John F. Manning, Justice Scalia and the Legislative Process, 62 N.Y.U. Ann. Surv. Am. L. 33 (2006).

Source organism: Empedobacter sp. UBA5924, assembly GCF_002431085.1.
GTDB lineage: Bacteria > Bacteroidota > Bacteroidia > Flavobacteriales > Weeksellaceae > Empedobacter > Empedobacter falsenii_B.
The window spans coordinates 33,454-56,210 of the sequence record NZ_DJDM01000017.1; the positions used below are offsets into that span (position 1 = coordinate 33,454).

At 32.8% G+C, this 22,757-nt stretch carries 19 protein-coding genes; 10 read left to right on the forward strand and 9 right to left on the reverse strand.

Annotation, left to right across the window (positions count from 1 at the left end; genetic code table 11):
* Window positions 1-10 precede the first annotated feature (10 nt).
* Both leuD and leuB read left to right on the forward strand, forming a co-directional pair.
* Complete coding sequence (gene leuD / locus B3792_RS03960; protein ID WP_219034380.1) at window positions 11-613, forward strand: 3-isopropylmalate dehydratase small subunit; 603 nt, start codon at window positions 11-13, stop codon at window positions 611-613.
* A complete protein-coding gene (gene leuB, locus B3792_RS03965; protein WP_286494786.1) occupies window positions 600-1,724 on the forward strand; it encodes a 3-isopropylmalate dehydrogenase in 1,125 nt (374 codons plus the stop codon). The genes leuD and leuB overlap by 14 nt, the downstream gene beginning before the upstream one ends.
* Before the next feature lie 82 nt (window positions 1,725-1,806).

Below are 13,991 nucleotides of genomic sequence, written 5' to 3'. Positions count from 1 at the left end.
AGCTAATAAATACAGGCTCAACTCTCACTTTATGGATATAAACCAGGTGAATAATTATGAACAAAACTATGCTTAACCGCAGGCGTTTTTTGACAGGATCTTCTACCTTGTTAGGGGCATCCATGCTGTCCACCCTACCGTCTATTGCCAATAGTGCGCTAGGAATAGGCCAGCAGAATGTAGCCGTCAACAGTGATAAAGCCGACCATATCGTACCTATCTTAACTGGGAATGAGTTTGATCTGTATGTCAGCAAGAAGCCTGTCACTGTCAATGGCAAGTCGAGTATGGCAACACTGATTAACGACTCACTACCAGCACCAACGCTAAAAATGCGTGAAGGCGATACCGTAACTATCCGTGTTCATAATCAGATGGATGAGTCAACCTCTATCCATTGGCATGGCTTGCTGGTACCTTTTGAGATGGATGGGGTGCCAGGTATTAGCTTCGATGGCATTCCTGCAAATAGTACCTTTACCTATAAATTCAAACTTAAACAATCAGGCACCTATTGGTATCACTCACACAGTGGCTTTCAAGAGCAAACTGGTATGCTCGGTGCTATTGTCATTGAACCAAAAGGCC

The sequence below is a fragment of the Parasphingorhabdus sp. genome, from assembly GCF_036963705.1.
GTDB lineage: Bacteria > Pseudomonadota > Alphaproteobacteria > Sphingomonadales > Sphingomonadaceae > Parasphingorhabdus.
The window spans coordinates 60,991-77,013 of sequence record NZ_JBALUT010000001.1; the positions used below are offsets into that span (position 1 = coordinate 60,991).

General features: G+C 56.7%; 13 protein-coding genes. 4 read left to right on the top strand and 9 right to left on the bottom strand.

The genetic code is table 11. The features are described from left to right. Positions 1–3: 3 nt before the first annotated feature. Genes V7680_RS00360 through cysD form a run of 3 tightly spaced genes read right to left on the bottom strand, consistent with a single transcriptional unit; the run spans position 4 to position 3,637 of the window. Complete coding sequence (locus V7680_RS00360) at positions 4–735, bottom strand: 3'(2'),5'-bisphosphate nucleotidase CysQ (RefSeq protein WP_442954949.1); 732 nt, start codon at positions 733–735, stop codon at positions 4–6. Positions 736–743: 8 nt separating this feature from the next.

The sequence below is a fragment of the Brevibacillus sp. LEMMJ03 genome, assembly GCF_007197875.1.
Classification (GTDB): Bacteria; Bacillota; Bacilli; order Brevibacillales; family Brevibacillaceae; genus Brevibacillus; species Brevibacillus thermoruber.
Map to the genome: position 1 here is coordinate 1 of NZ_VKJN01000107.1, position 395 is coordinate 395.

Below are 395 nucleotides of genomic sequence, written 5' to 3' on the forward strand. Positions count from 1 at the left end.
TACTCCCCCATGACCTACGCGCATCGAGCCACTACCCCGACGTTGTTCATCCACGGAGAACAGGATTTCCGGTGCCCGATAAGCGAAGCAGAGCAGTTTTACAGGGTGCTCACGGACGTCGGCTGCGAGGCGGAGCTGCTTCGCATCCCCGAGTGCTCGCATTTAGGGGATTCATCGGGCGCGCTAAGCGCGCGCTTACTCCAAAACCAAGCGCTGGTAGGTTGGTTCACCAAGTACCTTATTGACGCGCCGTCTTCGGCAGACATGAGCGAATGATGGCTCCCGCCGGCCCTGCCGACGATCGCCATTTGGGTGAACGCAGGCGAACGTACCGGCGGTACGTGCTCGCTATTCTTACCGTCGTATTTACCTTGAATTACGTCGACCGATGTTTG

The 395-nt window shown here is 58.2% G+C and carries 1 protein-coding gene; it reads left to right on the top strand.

Abstract: For two generations, the Legal Process school of interpretation supplied the dominant framework for understanding statutory interpretation. At the most basic level, those materials instructed judges (a) to assume that the legislature consisted of “reasonable persons pursuing reasonable purposes reasonably” and (b) to interpret statutes accordingly. This essay examines ways in which Justice Scalia challenged this consensus. In particular, Justice Scalia emphasized that all legislation is as filtered through the complex processes that our Constitution prescribes for reducing policy impulses into binding law. Those processes consist of the steep requirements of bicameralism and presentment and the various rules of procedure that each House has adopted pursuant to its Article I authority to do so. According to Justice Scalia, those procedures deliberately make it difficult to enact legislation. This feature, in turn, accords to political minorities extraordinary power to block legislation or insist upon compromise as the price of assent. Sometimes the resulting compromises will be awkward because proponents of legislation must accept half a loaf. Hence, said Justice Scalia, to assume that laws are reasonable and coherent (as the Legal Process school did) is to deny the realities of the legislative process and to give short shrift to the very possibility of legislative compromise.